Sunday, March 11, 2018

Presbyterians in Canada Issue Letter of Repentance to LGBTQ* Community

“We are sorry, and we repent.”

That’s the message sent last month by the Presbyterian Church in Canada (PCC) to “all those harmed by homophobia and hypocrisy by and within the church.”

The letter was written by PCC moderator Peter Bush, who is also Minister at Westwood Presbyterian Church here in Winnipeg.

In it the denomination apologizes and repents for how its churches failed “to be safe and welcoming places” for people “who do not identify as heterosexual,” and for being judgmental and excluding others “based on restrictive gender definitions.”

It also says sorry for “our failure to protect” LGBTQ* people who have been “attacked and brutalized,” for failing “to hold people accountable for abuse and hatred” for not speaking up when such attacks occurred.

It also apologizes for putting “more emphasis on a person’s sexual identity than on their identity in Christ.”

The letter concludes by noting that the denomination is committed to “go in a new way and to be a welcoming church,” and to create a “safe place” where “experiences of LGBTQ* people will be told and heard.”

I called Bush. I asked him how the letter has been received.

“The reaction has been generally positive,” he said, noting that it went through a number of drafts over period of seven months and was read by “respected leaders” and others before being released.

“Some think it goes too far, while others think it doesn’t go far enough,” he added.

I noted that the PCC was called on to repent in this way 18 years ago, in 1994, when a report on human sexuality was delivered to the denomination.  What took so long?

Bush admitted it took “an embarrassingly long time” for the letter to be issued. But he didn’t think there was anything nefarious in the delay.

“It was part of a larger debate about human sexuality” in the denomination, he said.

The debate, he noted, is about whether clergy can perform same-sex weddings, or if LBGTQ* people can be ordained.

“I don’t think it was intentional, it just got lost for a while,” he said.

I asked: What does he hope the letter will accomplish?

“I hope it will help church reflect on the ways we have done wrong, and on the ways in which the church has been shaped by that wrong, and how it needs to be re-shaped,” he said.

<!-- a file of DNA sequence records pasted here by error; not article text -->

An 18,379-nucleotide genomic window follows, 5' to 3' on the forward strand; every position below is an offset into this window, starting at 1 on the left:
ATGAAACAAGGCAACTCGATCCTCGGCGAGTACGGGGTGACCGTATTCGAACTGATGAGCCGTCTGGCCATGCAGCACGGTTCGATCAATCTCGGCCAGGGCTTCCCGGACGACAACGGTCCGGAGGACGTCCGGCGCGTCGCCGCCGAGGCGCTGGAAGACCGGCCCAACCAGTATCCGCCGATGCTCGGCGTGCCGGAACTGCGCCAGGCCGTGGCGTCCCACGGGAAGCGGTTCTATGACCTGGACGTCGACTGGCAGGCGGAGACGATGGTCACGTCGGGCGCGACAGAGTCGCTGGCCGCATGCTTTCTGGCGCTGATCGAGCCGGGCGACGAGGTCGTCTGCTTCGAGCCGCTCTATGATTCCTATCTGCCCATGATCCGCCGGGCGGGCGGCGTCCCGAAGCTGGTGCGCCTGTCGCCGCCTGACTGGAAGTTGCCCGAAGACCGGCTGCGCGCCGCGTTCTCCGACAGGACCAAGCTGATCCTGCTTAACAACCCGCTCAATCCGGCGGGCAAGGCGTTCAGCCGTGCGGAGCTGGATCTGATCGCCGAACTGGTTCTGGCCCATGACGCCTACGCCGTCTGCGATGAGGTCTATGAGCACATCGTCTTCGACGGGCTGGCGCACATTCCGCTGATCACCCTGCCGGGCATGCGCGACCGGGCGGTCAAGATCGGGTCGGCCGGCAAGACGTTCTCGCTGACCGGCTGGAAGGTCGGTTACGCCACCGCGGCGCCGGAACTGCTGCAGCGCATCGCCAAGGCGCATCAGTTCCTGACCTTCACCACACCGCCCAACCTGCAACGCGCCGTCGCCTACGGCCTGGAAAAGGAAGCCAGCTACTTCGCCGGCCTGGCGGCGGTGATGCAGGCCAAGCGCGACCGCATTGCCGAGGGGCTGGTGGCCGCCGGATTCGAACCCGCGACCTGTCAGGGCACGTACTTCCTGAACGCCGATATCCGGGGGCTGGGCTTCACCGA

And what will that new shape look like?

“I hope it will cause us to ask if we really are a hospitable church,” he says. “We want everyone to know they are welcome through our doors, to be a part of the life of our congregations.”

So far, there isn’t a lot of reaction to the letter on the denomination’s website. But what’s there is overwhelmingly positive; so far, only one person left a negative comment.

I contacted three Presbyterian Ministers. Two of them also felt good about it.

“It’s a good letter, we needed to do it,” said Matthew Brough, Minister at Prairie Presbyterian Church here in Winnipeg.

“It is the right thing to do,” he added, noting that “there are still bigger issues still to be discussed.”

Barbara Pilozow, Minister at Winnipeg’s St. John’s Presbyterian Church, also welcomed the letter.

“It says exactly what we need to say,” she saod, adding that “our treatment of LGBTQ* people has been embarrassing in the least, terrible at most.”

“It’s our responsibility to apologize, and to find God’s will for in all of this for us.”

But another pastor I contacted, who didn’t want to be named, is very disappointed.

For him, the letter shows how the denomination has been “hijacked” by a “liberal agenda that is so divorced from where the core of the church is.”

This issue, he said, “is killing” the denomination.

Bush acknowledged the issue is causing anxiety for some in the denomination—on both sides of the debate.

While he doesn’t think churches will leave because of the letter, what the church decides about the issue of same-sex marriage and ordination of LGBTQ* people could cause “some seismic shifts.”

Pilozow agreed; the church, she said, is not unified on this issue, both among clergy and in congregations.

“This is a hard conversation to have, she said. But, in the end, “it’s God’s church. It will survive no matter what happens.”

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